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NZ commodity prices hit new high in November, but strong Kiwi$ trims gains

NZ commodity prices hit new high in November, but strong Kiwi$ trims gains

New Zealand commodity prices hit new highs in November, although a stronger Kiwi dollar over the month meant gains were muted, according to the latest ANZ Commodity Price Index.

Here is the release from ANZ:

A new peak in commodity prices. The ANZ Commodity Price Index lifted a further 4.5 percent in November, taking the series to a new all-time high. Prices were higher for ten of the commodities we measure, while two commodities recorded price declines and three were unchanged.

Pelts and skin prices lift off. Last month it was the price of wool that surged. This month it is the price of pelts, which jumped 32 percent on the previous month. After being in the doldrums for all of 2009, the series has now leapt ten-fold to sit at a 13-year high. Additional strong rises were noted in the price of logs and lamb, both up 6 percent. Wool prices lifted a further 3 percent, and the price of beef, wood pulp and dairy products all lifted 1 percent. Seafood prices increased 0.4 percent.

Two laggards. Aluminium and skim milk powder prices were the two commodities to record a drop in price over the month, falling 1 and 3 percent, respectively. The prices of kiwifruit, casein and venison were unchanged from the previous month.

Stronger kiwi dollar caps NZD price gains. The New Zealand dollar strengthened against all the currencies of our major trading partners. Consequently, this constrained the lift in the NZD Commodity Price Index to 1.4 percent, leaving the series marginally below its peak recorded in May 2010.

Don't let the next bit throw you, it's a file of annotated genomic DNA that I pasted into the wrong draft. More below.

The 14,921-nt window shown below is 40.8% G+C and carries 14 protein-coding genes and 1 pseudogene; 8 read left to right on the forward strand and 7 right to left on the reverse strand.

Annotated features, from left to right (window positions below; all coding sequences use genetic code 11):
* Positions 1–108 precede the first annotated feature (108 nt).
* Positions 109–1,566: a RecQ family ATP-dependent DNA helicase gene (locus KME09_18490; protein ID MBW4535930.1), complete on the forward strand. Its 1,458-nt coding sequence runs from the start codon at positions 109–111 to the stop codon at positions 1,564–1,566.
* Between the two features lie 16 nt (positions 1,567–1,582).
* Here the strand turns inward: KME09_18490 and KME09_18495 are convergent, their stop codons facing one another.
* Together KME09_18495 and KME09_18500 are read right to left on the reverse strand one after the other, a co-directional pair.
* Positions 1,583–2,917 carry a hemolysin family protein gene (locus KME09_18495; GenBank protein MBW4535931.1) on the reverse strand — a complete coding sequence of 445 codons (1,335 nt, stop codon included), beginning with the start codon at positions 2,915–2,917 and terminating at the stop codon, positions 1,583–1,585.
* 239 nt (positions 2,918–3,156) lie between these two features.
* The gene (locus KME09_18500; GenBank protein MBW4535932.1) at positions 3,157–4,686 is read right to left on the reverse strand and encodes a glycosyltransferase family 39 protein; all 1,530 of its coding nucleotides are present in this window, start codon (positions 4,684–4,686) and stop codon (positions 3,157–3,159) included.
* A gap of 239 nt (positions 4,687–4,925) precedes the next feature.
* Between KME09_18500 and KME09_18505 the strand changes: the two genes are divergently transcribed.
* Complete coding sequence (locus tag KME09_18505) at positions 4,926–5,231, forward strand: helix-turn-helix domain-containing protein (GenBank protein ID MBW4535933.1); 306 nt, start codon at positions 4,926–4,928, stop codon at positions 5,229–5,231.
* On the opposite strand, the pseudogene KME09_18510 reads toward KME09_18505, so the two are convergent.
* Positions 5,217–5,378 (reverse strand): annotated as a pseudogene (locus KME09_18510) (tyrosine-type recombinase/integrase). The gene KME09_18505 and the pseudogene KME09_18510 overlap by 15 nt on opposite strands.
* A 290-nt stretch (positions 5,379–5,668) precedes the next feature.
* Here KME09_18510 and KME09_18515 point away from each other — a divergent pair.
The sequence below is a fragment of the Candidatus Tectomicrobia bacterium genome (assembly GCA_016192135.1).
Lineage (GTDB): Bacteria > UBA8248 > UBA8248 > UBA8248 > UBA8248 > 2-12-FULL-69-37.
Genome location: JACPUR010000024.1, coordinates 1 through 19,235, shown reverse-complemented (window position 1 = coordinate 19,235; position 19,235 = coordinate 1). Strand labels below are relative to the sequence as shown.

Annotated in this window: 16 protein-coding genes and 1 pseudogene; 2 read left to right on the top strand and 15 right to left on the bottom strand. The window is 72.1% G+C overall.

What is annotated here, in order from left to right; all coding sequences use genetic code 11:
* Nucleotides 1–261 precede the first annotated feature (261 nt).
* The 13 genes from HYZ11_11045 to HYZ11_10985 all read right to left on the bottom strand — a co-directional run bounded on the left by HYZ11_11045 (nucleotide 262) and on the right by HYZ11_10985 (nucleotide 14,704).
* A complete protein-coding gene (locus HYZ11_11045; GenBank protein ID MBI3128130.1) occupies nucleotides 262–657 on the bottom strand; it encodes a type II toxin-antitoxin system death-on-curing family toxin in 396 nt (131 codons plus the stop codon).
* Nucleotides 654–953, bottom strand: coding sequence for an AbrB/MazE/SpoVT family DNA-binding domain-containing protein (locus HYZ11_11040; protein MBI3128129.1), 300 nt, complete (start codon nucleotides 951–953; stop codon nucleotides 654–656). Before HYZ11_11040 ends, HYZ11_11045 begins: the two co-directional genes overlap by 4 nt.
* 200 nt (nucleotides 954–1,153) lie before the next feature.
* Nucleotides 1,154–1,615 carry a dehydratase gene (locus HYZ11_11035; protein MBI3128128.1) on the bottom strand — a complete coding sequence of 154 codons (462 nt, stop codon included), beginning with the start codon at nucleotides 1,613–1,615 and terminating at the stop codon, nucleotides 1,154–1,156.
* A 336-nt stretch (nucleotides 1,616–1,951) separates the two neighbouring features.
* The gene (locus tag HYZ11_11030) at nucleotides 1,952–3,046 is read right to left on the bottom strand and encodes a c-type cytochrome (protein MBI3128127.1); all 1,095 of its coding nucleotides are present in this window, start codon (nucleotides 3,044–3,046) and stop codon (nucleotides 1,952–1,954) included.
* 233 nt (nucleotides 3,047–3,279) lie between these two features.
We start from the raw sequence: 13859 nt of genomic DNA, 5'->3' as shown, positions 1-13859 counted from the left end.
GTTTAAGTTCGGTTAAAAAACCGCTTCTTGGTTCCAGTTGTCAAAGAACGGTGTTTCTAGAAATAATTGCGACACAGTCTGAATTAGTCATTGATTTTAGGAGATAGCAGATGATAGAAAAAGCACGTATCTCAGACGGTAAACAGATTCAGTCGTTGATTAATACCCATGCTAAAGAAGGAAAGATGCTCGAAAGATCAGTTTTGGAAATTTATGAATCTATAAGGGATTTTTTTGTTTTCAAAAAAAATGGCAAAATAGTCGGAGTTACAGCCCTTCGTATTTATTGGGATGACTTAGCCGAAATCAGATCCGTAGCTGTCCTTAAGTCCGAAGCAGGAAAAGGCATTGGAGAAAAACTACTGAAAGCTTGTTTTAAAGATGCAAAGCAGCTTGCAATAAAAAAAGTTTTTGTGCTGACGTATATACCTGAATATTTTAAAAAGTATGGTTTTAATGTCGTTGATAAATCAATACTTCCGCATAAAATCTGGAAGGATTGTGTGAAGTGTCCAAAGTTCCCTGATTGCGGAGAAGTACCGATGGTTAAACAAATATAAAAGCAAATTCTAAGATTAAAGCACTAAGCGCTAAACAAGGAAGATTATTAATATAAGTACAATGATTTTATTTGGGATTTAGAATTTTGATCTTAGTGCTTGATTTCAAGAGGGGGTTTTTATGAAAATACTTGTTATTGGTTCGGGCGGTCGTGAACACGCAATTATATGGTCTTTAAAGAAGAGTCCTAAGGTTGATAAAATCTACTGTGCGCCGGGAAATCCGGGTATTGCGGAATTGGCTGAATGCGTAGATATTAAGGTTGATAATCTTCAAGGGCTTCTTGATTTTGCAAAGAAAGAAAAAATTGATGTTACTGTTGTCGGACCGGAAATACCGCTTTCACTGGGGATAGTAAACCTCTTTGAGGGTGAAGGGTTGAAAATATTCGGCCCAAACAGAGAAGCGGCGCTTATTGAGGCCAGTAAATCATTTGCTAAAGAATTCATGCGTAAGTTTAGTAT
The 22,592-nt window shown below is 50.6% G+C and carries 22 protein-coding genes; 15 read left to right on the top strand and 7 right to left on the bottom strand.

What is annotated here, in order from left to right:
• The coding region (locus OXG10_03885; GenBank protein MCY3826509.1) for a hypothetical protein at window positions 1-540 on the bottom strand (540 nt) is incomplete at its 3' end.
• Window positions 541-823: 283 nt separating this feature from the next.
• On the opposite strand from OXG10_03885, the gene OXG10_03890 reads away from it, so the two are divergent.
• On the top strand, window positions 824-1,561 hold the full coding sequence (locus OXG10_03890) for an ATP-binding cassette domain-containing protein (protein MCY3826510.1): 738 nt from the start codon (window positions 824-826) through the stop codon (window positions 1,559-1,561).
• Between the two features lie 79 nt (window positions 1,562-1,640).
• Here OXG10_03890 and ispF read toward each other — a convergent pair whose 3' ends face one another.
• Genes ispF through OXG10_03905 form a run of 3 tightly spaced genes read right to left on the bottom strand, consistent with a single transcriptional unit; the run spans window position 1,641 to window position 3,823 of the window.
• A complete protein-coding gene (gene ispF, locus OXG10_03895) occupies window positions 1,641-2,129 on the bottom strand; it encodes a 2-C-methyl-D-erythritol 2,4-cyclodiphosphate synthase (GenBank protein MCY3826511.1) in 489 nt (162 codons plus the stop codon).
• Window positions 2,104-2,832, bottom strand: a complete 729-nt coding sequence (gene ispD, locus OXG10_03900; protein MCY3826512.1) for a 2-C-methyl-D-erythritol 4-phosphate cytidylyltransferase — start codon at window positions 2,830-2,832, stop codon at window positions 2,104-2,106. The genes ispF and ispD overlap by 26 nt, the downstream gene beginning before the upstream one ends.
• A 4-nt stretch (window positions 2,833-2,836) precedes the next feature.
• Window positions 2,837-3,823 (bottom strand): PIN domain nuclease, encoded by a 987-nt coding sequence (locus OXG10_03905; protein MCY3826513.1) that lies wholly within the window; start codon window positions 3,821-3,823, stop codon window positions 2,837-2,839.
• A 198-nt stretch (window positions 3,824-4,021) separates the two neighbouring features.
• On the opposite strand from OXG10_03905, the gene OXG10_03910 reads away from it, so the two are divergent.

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Dont worry people the calvalry is arriving and as usual they're wearing redbands!

So Bernake is wearing redbands now, wow that funny money gets around. What happens if he ever decides to stop?

Bernanke? I've got a spare pair of redbands, wouldnt envision him wearing them though. 


Bill Bonner agrees with me,


** "Should I buy farmland," asks a Dear Reader.

Answer: yes and no.

There. Always trying to be helpful. Farmland has been a great investment for many years. But yields - from renting out farmland - are near record lows. This suggests that capital gains will be low over the years ahead. There's a time for every purpose under heaven; this is probably not the best time to buy farmland

Andrewj: If you are a bone fide farmer with cash in hand, I would say the ideal time to buy a farm is on the way, if you are in the market.  As the song says a time for every purpose. :-)

Personally I have always believed in farming for cashflow, not capital gains, but then again if you are in for the long haul, cashflow will always be more important than capital gain.

SS: Some more positive news for us today - average milk price was up again.

CO, just crutched a few lambs, oh my back, my time for everything may have been yesterday.

Sounds like it's your time for 'a cold one' AJ - you deserve it. ;-)

but not at 9.30 in the morning have to settle for a coffee. My father just got a new girlfriend at 81 and he assures me all the male bits are working fine and he thinks will for a few years yet. My wife is horrified  she,s never going to get a break.